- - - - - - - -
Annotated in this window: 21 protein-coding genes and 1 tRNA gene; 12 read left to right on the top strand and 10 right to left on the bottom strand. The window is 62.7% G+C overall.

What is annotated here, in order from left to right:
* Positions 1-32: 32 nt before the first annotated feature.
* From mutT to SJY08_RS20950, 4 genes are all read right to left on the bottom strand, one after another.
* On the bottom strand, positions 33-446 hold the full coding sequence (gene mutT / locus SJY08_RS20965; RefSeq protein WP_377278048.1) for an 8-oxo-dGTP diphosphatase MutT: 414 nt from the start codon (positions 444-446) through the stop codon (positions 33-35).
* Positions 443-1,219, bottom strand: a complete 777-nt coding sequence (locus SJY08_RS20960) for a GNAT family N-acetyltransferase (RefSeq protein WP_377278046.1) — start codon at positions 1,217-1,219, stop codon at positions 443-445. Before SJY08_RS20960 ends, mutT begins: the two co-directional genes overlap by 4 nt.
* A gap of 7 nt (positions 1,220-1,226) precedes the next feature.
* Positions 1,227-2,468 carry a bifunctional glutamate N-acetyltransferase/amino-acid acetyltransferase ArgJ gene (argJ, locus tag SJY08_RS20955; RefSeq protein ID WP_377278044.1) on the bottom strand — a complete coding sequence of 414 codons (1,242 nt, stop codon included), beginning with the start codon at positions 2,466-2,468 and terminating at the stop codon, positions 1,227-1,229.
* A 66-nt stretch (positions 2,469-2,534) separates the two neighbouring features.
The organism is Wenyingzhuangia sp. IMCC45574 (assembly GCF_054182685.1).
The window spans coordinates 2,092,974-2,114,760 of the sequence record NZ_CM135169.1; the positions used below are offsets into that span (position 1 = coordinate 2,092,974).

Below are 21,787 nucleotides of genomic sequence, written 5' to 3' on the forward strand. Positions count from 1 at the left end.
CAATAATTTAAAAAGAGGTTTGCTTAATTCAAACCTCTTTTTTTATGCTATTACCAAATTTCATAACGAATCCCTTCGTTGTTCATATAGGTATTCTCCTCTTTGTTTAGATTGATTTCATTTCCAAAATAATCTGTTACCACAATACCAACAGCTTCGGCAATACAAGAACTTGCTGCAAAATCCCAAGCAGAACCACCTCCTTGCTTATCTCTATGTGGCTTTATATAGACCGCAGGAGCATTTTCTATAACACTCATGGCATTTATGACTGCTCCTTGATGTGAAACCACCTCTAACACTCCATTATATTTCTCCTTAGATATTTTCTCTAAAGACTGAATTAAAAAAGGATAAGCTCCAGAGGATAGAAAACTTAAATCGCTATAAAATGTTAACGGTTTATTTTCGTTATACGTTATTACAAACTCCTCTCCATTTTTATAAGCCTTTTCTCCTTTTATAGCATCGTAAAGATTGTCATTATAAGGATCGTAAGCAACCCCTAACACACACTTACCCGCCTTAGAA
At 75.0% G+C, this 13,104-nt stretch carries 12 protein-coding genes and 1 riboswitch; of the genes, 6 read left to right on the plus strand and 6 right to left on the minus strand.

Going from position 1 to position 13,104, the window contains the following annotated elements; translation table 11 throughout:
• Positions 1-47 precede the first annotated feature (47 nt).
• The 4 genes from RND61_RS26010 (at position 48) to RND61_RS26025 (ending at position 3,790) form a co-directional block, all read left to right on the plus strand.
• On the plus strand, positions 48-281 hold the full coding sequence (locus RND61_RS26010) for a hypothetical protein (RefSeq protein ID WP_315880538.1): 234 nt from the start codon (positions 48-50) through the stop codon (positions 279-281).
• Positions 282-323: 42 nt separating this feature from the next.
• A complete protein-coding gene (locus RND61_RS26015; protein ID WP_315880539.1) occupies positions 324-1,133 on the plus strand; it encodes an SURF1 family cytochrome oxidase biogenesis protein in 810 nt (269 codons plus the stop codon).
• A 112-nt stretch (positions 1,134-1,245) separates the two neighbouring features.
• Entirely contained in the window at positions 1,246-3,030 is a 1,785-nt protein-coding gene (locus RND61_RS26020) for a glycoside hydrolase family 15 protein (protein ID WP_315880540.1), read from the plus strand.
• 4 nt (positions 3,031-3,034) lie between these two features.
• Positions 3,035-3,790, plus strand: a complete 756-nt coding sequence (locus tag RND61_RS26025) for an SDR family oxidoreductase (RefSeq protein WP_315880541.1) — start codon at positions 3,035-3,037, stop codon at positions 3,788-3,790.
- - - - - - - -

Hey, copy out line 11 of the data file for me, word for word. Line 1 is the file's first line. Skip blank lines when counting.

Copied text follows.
The window spans coordinates 2,092,974-2,114,760 of the sequence record NZ_CM135169.1; the positions used below are offsets into that span (position 1 = coordinate 2,092,974).